Rooms Going Fast And Furious? Well …

Only 3 out of 15 hotels report full occupancy during Grand Prix stretch

AS SINGAPORE hoteliers gear up for the nation’s first ever Formula 1 night race later this week, the initial euphoria about a potentially huge tourist windfall has given way to more realistic expectations.

Of the management teams at 15 hotels Today spoke to, only three — The Fullerton, Ritz Carlton and St Regis — report full occupancy for the Grand Prix weekend on Sept 26 to 28, but the rest have an average occupancy rate of 80 to 90 per cent.

Most of these hotels are up-market five-star lodgings, with nine of them “trackside” hotels located alongside the Grand Prix race circuit.

At least one hotel — Meritus Mandarin — expressed disappointment with the results.

Its director of marketing communications, Ms Lim Ee Jin, said bookings have not been “overwhelmingly high” as initially predicted.

Mr Jason Pereira, a senior associate at leisure sector consultancy Globalysis, said: “Given the current global credit crunch and economic uncertainty a year later, it is reasonable to expect a lower turnout than was anticipated previously as consumers globally hold back on spending.”

There have also been reports of hotels — from mid-range ones like York Hotel to five-star ones like Pan Pacific Singapore — slashing their rates, some by as much as 60 per cent, to boost demand and fill up rooms.

Others like The Royal Plaza on Scotts said it has removed the requirement for a minimum number of nights of stay, and is providing extras such as a free shuttle service from the hotel to the race circuit.

Still, industry experts said this is a good showing given the deteriorating economic mood in Singapore and other countries in the region. Some hotels — such as Fairmont Singapore and Marina Mandarin — said orders are still coming in and they expect rooms to be filled come race weekend.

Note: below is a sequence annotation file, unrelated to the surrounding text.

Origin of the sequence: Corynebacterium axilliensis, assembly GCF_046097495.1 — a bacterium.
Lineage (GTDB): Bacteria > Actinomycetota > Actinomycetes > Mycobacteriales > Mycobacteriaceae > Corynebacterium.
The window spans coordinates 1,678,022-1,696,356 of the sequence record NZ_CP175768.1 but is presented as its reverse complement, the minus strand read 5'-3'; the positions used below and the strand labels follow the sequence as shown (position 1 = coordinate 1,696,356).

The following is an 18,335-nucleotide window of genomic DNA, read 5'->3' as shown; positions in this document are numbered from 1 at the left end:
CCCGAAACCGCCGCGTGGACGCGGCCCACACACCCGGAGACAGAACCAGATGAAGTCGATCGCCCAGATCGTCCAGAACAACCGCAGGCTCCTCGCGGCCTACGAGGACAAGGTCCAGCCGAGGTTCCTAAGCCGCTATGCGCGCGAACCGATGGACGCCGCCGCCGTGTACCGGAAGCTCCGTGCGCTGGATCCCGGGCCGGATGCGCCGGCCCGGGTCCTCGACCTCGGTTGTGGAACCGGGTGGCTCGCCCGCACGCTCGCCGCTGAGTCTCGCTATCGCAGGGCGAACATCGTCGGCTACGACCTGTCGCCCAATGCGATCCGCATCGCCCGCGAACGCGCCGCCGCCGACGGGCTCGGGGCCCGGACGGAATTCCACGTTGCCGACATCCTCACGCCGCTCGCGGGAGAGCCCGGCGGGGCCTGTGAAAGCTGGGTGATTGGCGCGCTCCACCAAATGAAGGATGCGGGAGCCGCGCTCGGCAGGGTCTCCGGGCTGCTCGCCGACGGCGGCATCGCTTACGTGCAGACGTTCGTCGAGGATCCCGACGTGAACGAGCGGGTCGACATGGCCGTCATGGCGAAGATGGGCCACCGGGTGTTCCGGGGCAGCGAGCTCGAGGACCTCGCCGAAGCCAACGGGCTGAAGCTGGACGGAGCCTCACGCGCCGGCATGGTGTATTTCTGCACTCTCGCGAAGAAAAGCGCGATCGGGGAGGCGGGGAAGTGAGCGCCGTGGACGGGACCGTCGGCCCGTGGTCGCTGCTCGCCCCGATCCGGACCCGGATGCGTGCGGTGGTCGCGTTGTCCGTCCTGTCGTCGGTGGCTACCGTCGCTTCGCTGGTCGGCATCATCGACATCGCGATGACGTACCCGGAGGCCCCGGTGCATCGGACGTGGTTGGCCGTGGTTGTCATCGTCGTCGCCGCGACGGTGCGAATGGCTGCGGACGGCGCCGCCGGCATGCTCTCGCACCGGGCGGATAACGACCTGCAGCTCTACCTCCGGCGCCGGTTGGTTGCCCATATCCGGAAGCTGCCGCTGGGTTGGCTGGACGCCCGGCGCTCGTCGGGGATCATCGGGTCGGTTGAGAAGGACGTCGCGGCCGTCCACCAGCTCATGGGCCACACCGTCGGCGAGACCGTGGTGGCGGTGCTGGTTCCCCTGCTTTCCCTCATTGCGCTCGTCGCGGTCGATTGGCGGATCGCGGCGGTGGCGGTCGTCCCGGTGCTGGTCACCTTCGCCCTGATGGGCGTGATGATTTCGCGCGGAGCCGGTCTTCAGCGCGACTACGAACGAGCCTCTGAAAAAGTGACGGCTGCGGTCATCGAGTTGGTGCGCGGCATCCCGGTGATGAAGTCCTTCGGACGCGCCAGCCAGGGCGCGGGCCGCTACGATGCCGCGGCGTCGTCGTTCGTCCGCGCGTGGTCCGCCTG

Ms Chee Hok Yean, executive vice-president of Jones Lang LaSalle Hotels, thinks some hotels will hold rates steady and will be prepared not to hit full occupancy. “For them, it is a question of ‘what yield can I get out of it?’,” said Ms Chee.

“If I can get a high room rate at 90 per cent compared to a lower room rate at 100 per cent, I’ll choose lower occupancy but at a higher rate because it is a strain on resources with no time for maintenance if every room is occupied.”

Ms Chee also noted that hotels lowering rates for the hyped-up period does not necessarily mean the hotel industry in Singapore is heading for a slump.

“Are they slashing from three times the normal rate that they would charge? They are probably slashing from that (initially) expected rate, which is still higher than, say, their average room rate for the year,” she said.

Ultimately, this is the first F1 event for Singapore, so hotels probably took some time to establish their rate structures for the period, said Mr Pereira.

While he said that hotels here have taken a cue on room rates from Monaco and Melbourne — two other cities which host F1 races — the best lessons they can learn is through studying the dynamics at play in this year’s event.

“Then, they can take action to better capitalise on the event in future years,” he said.

Source : Business Times – 23 Sep 2008

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